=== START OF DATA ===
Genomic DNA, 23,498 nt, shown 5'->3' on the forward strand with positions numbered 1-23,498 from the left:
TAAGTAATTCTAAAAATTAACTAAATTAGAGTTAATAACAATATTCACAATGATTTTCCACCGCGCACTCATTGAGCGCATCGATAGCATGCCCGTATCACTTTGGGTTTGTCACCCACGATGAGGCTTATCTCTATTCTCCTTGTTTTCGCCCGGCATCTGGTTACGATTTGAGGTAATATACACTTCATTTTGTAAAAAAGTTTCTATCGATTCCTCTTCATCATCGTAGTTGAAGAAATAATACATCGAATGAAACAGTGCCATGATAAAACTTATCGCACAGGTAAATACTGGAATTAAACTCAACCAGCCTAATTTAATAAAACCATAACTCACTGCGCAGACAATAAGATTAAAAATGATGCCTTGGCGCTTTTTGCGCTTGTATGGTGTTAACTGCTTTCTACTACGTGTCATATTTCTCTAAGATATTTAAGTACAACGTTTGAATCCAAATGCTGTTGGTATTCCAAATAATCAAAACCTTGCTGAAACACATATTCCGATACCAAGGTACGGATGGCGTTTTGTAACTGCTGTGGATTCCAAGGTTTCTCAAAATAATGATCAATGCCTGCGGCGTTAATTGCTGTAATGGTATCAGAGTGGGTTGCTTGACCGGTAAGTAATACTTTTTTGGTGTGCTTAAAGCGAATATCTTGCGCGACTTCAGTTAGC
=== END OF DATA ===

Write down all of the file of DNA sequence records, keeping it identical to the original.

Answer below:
Genomic DNA, 23,498 nt, shown 5'->3' on the forward strand with positions numbered 1-23,498 from the left:
TAAGTAATTCTAAAAATTAACTAAATTAGAGTTAATAACAATATTCACAATGATTTTCCACCGCGCACTCATTGAGCGCATCGATAGCATGCCCGTATCACTTTGGGTTTGTCACCCACGATGAGGCTTATCTCTATTCTCCTTGTTTTCGCCCGGCATCTGGTTACGATTTGAGGTAATATACACTTCATTTTGTAAAAAAGTTTCTATCGATTCCTCTTCATCATCGTAGTTGAAGAAATAATACATCGAATGAAACAGTGCCATGATAAAACTTATCGCACAGGTAAATACTGGAATTAAACTCAACCAGCCTAATTTAATAAAACCATAACTCACTGCGCAGACAATAAGATTAAAAATGATGCCTTGGCGCTTTTTGCGCTTGTATGGTGTTAACTGCTTTCTACTACGTGTCATATTTCTCTAAGATATTTAAGTACAACGTTTGAATCCAAATGCTGTTGGTATTCCAAATAATCAAAACCTTGCTGAAACACATATTCCGATACCAAGGTACGGATGGCGTTTTGTAACTGCTGTGGATTCCAAGGTTTCTCAAAATAATGATCAATGCCTGCGGCGTTAATTGCTGTAATGGTATCAGAGTGGGTTGCTTGACCGGTAAGTAATACTTTTTTGGTGTGCTTAAAGCGAATATCTTGCGCGACTTCAGTTAGC